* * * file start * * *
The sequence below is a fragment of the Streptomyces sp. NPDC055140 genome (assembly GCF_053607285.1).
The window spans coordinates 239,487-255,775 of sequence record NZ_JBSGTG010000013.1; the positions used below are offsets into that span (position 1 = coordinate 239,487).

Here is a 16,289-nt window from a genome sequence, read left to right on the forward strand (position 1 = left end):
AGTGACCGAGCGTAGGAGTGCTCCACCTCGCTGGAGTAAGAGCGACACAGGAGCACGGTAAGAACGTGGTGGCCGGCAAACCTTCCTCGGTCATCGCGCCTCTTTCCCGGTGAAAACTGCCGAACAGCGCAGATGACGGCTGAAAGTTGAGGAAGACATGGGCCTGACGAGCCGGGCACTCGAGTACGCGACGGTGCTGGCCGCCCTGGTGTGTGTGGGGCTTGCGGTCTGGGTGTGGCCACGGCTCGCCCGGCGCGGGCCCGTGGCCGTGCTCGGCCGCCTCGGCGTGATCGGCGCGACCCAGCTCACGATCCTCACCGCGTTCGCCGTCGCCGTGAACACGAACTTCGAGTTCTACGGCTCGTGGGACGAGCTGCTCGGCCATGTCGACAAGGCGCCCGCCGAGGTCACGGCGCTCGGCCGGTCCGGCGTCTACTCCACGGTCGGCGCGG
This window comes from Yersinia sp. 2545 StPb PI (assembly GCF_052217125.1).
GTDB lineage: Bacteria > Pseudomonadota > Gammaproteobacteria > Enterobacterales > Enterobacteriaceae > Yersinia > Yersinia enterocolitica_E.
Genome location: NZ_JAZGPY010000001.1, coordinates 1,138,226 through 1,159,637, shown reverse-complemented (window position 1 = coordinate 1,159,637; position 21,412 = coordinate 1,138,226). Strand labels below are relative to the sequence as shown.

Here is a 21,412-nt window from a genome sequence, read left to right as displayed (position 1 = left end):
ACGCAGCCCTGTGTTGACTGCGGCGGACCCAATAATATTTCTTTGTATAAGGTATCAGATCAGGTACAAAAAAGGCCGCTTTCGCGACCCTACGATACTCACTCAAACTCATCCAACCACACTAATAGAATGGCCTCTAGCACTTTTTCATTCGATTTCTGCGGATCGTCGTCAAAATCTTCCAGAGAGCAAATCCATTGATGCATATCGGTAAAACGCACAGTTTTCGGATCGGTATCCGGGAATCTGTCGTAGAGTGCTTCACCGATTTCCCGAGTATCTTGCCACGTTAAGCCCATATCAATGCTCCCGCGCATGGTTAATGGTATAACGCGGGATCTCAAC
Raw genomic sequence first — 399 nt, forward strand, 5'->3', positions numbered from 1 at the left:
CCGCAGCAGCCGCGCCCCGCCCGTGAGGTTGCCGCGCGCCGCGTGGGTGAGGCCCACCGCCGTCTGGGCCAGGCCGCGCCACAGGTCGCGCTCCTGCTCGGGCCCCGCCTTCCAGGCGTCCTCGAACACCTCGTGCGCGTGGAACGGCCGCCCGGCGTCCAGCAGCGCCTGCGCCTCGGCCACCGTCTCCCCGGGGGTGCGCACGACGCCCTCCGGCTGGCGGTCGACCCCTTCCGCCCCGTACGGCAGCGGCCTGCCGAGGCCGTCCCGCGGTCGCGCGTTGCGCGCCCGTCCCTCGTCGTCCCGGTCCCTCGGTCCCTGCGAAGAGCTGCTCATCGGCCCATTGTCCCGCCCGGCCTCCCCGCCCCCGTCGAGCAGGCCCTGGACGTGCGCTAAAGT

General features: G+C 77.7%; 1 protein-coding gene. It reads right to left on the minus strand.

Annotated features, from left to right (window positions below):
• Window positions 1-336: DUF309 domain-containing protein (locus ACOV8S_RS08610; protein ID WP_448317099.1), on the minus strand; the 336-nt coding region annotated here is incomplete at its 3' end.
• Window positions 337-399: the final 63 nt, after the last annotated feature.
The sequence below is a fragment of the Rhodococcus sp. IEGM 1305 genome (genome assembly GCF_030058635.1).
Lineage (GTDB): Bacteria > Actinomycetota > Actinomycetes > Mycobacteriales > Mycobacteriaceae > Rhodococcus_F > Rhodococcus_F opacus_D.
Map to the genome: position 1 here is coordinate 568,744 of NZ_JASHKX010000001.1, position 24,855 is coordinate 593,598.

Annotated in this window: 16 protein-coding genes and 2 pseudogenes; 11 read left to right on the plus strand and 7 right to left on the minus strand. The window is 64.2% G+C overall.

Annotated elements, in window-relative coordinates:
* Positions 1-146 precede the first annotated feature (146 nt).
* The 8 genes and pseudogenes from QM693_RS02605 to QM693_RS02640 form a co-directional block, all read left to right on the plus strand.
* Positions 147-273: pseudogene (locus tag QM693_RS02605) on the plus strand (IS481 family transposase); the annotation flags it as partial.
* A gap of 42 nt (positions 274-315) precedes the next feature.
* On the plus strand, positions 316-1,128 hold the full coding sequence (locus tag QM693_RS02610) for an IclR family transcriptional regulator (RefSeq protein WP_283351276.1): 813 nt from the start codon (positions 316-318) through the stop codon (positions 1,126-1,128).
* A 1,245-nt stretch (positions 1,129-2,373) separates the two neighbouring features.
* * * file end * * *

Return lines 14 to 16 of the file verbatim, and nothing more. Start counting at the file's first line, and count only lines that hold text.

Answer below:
• Window positions 1-336: DUF309 domain-containing protein (locus ACOV8S_RS08610; protein ID WP_448317099.1), on the minus strand; the 336-nt coding region annotated here is incomplete at its 3' end.
• Window positions 337-399: the final 63 nt, after the last annotated feature.
The sequence below is a fragment of the Rhodococcus sp. IEGM 1305 genome (genome assembly GCF_030058635.1).